The security arm of the Soviet state, established in December 1917 as the VeCheka (All-Russian Extraordinary Commission for Combating Counterrevolution and Sabotage), had many names over the years. It was known from 1954 to 1991 as the KGB (State Security Committee). The power of the political, or “secret,” police reached its apogee in the 1930s and 1940s, when they terrorized the population and the Soviet elite almost at will, taking cues only from Stalin and his henchmen. The post-Stalin KGB relied on less blatant techniques of coercion and worked closely with the party leadership as a whole. According to Western estimates, the KGB had between 400,000 and 700,000 full-time employees, exclusive of agents and informers. Non-political policing and maintenance of public order were organized by a separate agency called the MVD (Ministry of Internal Affairs).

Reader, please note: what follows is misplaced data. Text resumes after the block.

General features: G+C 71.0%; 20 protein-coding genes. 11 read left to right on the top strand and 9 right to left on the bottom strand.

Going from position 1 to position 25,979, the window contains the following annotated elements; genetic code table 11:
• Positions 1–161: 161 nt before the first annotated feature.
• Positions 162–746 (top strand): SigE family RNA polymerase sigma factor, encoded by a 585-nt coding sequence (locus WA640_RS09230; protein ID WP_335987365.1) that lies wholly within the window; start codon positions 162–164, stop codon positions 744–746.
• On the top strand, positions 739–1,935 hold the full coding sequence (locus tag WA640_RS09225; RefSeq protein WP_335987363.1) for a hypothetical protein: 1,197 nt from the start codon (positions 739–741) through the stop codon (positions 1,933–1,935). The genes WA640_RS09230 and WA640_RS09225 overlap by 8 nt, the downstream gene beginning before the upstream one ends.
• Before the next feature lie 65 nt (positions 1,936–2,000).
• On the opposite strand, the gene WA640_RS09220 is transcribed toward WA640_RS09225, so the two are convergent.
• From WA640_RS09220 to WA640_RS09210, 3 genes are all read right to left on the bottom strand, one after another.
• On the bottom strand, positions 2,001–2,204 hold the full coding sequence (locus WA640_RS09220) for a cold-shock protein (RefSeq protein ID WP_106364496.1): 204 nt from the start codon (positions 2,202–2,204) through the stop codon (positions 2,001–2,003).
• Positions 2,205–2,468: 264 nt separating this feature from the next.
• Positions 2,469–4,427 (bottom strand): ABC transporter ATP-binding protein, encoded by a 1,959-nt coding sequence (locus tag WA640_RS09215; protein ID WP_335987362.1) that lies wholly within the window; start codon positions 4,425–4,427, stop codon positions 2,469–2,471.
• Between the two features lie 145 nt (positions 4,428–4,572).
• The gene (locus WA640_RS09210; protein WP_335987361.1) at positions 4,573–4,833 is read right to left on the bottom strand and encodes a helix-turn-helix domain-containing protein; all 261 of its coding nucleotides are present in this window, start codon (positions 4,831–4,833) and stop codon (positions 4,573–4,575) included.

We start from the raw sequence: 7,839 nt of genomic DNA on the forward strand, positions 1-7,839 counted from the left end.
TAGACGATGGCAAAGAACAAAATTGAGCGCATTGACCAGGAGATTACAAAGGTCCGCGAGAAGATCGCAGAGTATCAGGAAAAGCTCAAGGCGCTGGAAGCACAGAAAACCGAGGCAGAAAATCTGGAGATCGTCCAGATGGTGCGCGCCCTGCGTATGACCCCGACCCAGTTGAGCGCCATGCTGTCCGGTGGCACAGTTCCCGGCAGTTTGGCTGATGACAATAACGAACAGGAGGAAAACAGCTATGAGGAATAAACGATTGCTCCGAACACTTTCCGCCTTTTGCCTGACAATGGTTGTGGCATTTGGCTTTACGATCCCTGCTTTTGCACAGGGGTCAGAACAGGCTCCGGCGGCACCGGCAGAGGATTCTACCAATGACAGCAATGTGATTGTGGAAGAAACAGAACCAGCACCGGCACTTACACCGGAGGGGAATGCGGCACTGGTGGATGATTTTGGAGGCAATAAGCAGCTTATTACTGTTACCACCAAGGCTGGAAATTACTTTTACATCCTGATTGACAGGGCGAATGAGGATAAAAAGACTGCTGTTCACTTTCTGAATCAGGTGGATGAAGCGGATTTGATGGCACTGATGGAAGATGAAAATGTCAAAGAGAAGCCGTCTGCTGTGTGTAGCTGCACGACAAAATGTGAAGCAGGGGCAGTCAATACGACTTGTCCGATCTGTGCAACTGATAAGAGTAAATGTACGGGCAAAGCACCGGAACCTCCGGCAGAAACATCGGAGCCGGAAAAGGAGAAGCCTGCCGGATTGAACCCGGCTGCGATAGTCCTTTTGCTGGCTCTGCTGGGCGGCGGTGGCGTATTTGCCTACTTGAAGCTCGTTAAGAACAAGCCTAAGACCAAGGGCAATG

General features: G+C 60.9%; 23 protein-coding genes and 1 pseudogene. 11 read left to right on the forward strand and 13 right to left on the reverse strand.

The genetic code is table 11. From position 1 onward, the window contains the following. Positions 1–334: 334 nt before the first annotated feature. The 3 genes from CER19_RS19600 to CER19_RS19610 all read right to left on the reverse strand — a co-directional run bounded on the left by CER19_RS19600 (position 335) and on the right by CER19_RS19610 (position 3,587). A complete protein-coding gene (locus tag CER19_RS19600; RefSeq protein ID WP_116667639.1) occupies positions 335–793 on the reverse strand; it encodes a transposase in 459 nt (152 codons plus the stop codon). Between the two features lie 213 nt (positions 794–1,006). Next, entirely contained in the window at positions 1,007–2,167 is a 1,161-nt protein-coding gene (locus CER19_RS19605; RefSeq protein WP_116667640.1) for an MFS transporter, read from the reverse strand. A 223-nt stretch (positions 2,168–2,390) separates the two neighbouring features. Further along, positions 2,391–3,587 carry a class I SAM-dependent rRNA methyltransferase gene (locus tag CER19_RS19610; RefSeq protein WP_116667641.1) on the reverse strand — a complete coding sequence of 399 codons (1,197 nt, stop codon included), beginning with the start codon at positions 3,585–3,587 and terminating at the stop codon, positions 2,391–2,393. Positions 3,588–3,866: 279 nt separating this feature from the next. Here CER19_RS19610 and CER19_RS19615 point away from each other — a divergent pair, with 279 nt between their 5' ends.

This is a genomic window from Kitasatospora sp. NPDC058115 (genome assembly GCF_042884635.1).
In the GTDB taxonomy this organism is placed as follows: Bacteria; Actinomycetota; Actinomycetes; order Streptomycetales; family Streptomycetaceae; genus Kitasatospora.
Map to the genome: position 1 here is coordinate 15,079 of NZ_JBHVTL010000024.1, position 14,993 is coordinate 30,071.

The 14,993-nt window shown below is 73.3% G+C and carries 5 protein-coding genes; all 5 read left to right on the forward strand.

Domestically, departments of the KGB arrested and prosecuted persons suspected of political offenses, kept watch on the artists’ unions and helped supervise the censorship organ Glavlit, collected information about social and economic trends, and were responsible for counterintelligence against foreign espionage. Other divisions consisted of guard units, signal troops that managed confidential communication, border troops that stood vigil over the USSR’s long frontiers, and special departments charged with maintaining the political reliability of the army. The KGB also took the lead in Soviet intelligence abroad, and for that reason had input into the making of the USSR’s foreign policy. That role seemed to increase after Yury Andropov, the chief of the KGB, was made a member of the CPSU Politburo in 1973. "USSR" © Emmanuel BUCHOT, Encarta, Wikipedia.
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